Posted in Article, Cable Management

Suggestions for High-Density Cable Management

People who work in data centers are familiar with cable management. Terrible cable management destroys the stability and availability of networking, especially for high-density applications. Since the advancement of technology brings us to a higher broadband network, high-density components are widely applied to data infrastructures. The importance of high-density cable management should be valued.

Useful High-Density Components

Using the right devices for high-density connections will ease the difficulty of cable management. High-density patch panels, high-density TAB patch cables and high-density trunk cables are recommended for high-density installations.

High-density patch panels provide fast, intuitive and easy deployment of high-density interconnects and cross-connects in data centers. They also conserve valuable rack space. Compared to standard patch panels, angled styles can facilitate cable management practices. Omitting the necessity of buying new components, reconfigurable panels with various mounting and attachment features can ensure that patch panels are fit for your data center configuration. For instance, the following picture shows an ultra high-density angled patch panel with 144 ports highly welcomed by high-density network application.

high-density-patch-panels

High-density cabling has been increased because of the deployment of higher network speeds. Installing cables with smaller overall diameter into dense patch cord trays can save lots of space to improve cable management. These high-density patch cables also provide better airflow to maintain consistent operating temperatures, reducing the likelihood of failure or downtime. Finger access to each patch cable becomes more difficult as cable density increases. To ensure easy access, looking for high-density patch cords that are easy to remove is important. Thus, the patch cable using a flexible pull-tab efficiently solves the issue. These tabs can help increase cabling density and maintain reliability, preventing you from accidentally loosening surrounding connectors as you access the patch cable you need. The picture below is a typical HD TAB fiber patch cable.

high-density-patch-cable

High-density trunks allow tighter trunk cable bends for slack storage and routing. Less space is consumed and installation is easier when using high-density trunks that offer smaller transitions. Cable pulling and cable management are improved when a cable with a smaller overall diameter is used. High-density trunks should also be marked for fast fiber type identification.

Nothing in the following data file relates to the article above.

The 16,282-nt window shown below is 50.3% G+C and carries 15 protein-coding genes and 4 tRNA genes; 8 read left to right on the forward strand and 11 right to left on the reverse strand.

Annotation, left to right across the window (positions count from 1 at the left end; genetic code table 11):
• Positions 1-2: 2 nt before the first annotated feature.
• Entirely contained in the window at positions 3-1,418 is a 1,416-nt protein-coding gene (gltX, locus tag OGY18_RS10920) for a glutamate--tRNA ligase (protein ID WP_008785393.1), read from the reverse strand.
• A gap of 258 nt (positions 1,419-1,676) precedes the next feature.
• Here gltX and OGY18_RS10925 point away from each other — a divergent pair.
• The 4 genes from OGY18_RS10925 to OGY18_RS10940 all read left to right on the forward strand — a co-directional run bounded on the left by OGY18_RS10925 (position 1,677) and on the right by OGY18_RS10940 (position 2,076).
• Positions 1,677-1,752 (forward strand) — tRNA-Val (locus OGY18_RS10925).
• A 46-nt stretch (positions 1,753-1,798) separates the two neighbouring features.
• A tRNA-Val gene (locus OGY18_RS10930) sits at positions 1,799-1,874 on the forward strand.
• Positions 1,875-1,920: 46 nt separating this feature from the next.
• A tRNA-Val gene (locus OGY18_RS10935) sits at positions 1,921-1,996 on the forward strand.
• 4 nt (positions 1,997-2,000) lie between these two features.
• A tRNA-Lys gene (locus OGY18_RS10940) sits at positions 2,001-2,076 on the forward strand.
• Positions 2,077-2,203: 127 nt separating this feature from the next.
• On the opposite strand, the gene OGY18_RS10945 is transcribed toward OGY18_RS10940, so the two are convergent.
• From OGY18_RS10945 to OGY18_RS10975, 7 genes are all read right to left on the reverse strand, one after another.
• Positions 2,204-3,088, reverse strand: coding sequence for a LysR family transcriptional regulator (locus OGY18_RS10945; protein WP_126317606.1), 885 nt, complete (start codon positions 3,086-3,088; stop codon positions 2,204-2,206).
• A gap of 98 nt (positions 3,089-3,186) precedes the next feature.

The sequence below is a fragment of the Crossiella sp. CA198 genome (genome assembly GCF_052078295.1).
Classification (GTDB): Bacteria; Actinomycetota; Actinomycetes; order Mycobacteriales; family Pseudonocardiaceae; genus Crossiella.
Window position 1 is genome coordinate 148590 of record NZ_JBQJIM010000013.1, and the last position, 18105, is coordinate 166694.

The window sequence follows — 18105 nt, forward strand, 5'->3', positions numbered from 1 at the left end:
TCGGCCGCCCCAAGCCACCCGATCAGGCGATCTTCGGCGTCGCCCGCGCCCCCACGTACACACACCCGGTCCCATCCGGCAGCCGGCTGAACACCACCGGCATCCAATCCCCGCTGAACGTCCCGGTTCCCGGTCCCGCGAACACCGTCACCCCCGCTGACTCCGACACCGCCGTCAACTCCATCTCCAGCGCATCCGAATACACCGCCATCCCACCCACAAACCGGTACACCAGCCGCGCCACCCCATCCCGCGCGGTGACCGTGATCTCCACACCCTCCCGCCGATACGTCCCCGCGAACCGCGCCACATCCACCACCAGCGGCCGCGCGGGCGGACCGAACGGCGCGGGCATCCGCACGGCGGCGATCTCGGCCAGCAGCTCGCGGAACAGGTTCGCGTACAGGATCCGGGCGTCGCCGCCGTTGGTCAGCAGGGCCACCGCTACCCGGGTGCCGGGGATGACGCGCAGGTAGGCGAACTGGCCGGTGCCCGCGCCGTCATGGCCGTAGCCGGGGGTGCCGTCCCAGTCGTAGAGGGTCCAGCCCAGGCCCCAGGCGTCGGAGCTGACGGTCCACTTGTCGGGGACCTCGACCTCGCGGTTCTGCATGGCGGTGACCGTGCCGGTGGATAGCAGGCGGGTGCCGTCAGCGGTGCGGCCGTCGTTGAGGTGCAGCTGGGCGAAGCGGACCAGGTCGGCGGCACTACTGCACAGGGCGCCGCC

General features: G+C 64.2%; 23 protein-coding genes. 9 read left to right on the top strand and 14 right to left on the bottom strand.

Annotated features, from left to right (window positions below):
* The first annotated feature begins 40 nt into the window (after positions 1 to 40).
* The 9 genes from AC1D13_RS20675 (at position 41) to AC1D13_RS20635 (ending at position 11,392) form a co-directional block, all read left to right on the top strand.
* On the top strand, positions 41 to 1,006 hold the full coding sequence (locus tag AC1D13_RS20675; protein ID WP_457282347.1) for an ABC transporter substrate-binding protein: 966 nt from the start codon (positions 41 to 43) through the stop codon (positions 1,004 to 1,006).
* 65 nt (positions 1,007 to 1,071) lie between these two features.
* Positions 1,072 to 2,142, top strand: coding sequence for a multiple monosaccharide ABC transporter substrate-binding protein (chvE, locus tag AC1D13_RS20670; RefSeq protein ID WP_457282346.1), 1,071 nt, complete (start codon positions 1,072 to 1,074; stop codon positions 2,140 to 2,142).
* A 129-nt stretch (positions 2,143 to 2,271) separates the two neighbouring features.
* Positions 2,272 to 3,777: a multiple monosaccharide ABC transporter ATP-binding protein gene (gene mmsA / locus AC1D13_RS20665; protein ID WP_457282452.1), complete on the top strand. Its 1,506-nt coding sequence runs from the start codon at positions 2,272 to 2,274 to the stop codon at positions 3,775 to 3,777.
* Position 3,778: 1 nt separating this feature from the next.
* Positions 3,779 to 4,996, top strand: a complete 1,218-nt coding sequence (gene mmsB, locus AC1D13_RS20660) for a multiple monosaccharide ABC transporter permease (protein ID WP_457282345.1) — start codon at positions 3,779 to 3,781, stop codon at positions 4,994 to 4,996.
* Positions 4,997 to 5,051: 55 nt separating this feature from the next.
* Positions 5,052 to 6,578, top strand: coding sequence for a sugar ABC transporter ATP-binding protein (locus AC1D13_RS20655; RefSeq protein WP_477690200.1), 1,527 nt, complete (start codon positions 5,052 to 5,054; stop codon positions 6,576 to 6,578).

high-density-trunks

Things to Avoid During Installation & Daily Practices

Point one, avoid over-bundling the cables or placing multiple bundles on top of each other, which can degrade performance of the cables underneath. Additionally, keep fiber and copper runs separated. The weight of the copper cables can crush fiber cables that are placed underneath.

Point two, avoid routing cables through pipes and holes. This may limit additional future cable runs.

Point three, avoid mounting cabling components in locations that block access to other equipment inside and outside the racks. For example, blocking the cooling fans will restrict airflow.

Point four, avoid leaving loose cables on the floor; this is a major safety hazard. Use the horizontal, vertical, or overhead cable managers.

Point five, avoid exposing cables to direct sunlight and areas of condensation.

Point six, avoid mixing different cable types within a bundled group.

Summary

In conclusion, a good cable management of high-density devices is very essential to extend their service life. Choose the right components will also facilitate the efficiency of cable management. There is no perfect solution for all your cable management demands. Some suggestions may help you to a certain degree, but you should still arrange your equipment according to the actual environment.

Source:http://www.fiber-optical-networking.com/suggestions-high-density-cable-management.html

Advertisements

Leave a Reply

Fill in your details below or click an icon to log in:

WordPress.com Logo

You are commenting using your WordPress.com account. Log Out / Change )

Twitter picture

You are commenting using your Twitter account. Log Out / Change )

Facebook photo

You are commenting using your Facebook account. Log Out / Change )

Google+ photo

You are commenting using your Google+ account. Log Out / Change )

Connecting to %s